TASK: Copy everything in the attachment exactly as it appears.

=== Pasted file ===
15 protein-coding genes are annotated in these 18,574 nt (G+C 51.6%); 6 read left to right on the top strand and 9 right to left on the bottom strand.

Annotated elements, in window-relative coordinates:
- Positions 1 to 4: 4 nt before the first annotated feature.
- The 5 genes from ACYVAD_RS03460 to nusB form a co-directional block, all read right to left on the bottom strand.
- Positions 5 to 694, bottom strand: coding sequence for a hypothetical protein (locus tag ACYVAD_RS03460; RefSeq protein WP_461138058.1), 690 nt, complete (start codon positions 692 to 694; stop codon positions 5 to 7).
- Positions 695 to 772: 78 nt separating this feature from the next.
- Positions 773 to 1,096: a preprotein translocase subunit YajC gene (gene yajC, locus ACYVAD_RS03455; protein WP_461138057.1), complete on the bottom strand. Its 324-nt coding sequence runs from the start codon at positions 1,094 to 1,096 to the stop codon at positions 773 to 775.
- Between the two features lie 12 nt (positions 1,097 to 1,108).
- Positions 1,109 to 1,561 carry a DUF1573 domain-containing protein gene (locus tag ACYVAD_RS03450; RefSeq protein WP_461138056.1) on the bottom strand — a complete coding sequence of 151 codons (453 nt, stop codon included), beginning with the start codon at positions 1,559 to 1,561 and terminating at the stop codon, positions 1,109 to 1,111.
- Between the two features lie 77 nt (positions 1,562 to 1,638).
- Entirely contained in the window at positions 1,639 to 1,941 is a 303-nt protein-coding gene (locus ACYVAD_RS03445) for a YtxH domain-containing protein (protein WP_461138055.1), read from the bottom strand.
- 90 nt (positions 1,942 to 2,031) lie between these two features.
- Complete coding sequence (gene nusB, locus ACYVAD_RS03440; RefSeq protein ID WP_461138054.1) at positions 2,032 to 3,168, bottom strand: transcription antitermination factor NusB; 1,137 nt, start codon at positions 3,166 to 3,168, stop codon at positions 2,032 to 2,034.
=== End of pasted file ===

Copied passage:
15 protein-coding genes are annotated in these 18,574 nt (G+C 51.6%); 6 read left to right on the top strand and 9 right to left on the bottom strand.

Annotated elements, in window-relative coordinates:
- Positions 1 to 4: 4 nt before the first annotated feature.
- The 5 genes from ACYVAD_RS03460 to nusB form a co-directional block, all read right to left on the bottom strand.
- Positions 5 to 694, bottom strand: coding sequence for a hypothetical protein (locus tag ACYVAD_RS03460; RefSeq protein WP_461138058.1), 690 nt, complete (start codon positions 692 to 694; stop codon positions 5 to 7).
- Positions 695 to 772: 78 nt separating this feature from the next.
- Positions 773 to 1,096: a preprotein translocase subunit YajC gene (gene yajC, locus ACYVAD_RS03455; protein WP_461138057.1), complete on the bottom strand. Its 324-nt coding sequence runs from the start codon at positions 1,094 to 1,096 to the stop codon at positions 773 to 775.
- Between the two features lie 12 nt (positions 1,097 to 1,108).
- Positions 1,109 to 1,561 carry a DUF1573 domain-containing protein gene (locus tag ACYVAD_RS03450; RefSeq protein WP_461138056.1) on the bottom strand — a complete coding sequence of 151 codons (453 nt, stop codon included), beginning with the start codon at positions 1,559 to 1,561 and terminating at the stop codon, positions 1,109 to 1,111.
- Between the two features lie 77 nt (positions 1,562 to 1,638).
- Entirely contained in the window at positions 1,639 to 1,941 is a 303-nt protein-coding gene (locus ACYVAD_RS03445) for a YtxH domain-containing protein (protein WP_461138055.1), read from the bottom strand.
- 90 nt (positions 1,942 to 2,031) lie between these two features.
- Complete coding sequence (gene nusB, locus ACYVAD_RS03440; RefSeq protein ID WP_461138054.1) at positions 2,032 to 3,168, bottom strand: transcription antitermination factor NusB; 1,137 nt, start codon at positions 3,166 to 3,168, stop codon at positions 2,032 to 2,034.